Three new movies to watch at home during coronavirus crisis

Remember the name. #ArtemisFowl is streaming exclusively June 12 on #DisneyPlus.

Unlike every other studio, Disney was in the unique and fortuitous position when the pandemic hit of having its own subscription streaming platform in place, Disney+, which launched with much fanfare in November and instantly became a heavy hitter in the streaming wars. Having already rushed the Pixar film “Onward” onto the service after its theatrical run was curtailed by the shutdown, Disney announced this month that it would shift the planned May 29 theatrical release of the fantasy family film “Artemis Fowl,” based on author Eoin Colfer’s bestselling YA series about a young criminal mastermind, to an exclusive digital release on Disney+.

The story of a 12-year-old genius on a desperate search for his kidnapped father who must infiltrate an ancient, underground world of fairies, the film should find an eager audience in quarantined families, says Disney+ President of Content and Marketing Ricky Strauss.

“ ‘Artemis Fowl’ is the type of epic adventure film we know audiences look forward to every summer,” Strauss told The Times. “With most people around the world likely to still be at home and excited for new content, we are happy to be able to bring this movie to Disney+ at a time when it’s needed most.”


Nonso Anozie is Butler, left, Lara McDonnell is Holly Short, Josh Gad is Mulch Diggums and Ferdia Shaw is Artemis Fowl in Disney’s “Artemis Fowl.”

(Nicola Dove / Disney)

Though he clearly made the film for the big screen and a release direct to streaming could be viewed as a demotion, director Kenneth Branagh says he fully supports Disney’s decision. “They were really looking for a family event that could be part of keeping up that sense of excitement in dark times, and it seemed like a natural place for it to go to,” he told The Times. “While it would be dishonest to say anything was particularly planned at a time like this, I personally was very happy that the decision was made.”

Indeed, with big tentpole titles absent from theaters, Disney plans a significant push for “Artemis Fowl,” which gives its nascent streaming service a ready-made piece of theatrical-quality content. In an interview with Barron’s this month Disney Executive Chairman Bob Iger speculated “There may be a few more [movies] that we end up putting directly onto Disney+,” but no titles have been announced.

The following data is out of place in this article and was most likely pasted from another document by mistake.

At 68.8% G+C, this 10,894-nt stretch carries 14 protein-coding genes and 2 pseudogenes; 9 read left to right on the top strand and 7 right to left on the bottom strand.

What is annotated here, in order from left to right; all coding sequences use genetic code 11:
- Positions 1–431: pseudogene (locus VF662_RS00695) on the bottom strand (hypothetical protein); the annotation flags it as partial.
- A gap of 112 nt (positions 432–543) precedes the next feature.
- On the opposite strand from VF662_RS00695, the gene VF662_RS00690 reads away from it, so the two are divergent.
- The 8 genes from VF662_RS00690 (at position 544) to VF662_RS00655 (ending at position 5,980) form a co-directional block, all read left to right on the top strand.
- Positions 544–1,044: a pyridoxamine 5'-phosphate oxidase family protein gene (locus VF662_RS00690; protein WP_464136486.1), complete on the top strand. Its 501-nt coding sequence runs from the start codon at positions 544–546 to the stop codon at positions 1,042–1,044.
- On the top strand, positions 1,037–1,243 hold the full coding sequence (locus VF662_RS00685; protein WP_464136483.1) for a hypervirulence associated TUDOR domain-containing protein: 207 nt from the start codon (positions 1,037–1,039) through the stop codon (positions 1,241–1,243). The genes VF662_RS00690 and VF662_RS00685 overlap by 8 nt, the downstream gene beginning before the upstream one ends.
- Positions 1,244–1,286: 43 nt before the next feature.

Branagh hopes that his film has an added emotional resonance for audiences during these trying times. “There is a sense of fun and resilience about Artemis,” he said. “Although it’s a piece of fiction, the story has people go through a sort of catastrophic endangerment of the very way that they live and learn to have that very rare thing: grace under pressure.”

Having made such big-screen hits as “Thor,” “Cinderella” and “Murder on the Orient Express,” Branagh fervently believes in the theatrical experience and is hoping audiences can return to cineplexes as soon as it is safely possible. Indeed, he is in post-production on an adaptation of Agatha’s Christie’s “Death of the Nile,” which Disney’s 20th Century Studios has slated to open in October, and also co-stars in Christopher Nolan’s much-anticipated sci-fi thriller “Tenet,” which Warner Bros. has scheduled to hit theaters on July 17.

But at the same time, Branagh sees an undeniable upside as studios look for ways to not only keep the movie business alive but give audiences something to take their minds off the daily drumbeat of dire news.

“I most fervently hope and pray that [theatrical business] returns,” Branagh said. “But meantime, there are also very striking experiences that we’re having as we’re exposed to storytelling in all sorts of different ways in our living rooms — in our lockdown worlds — that are also profoundly important to us.”

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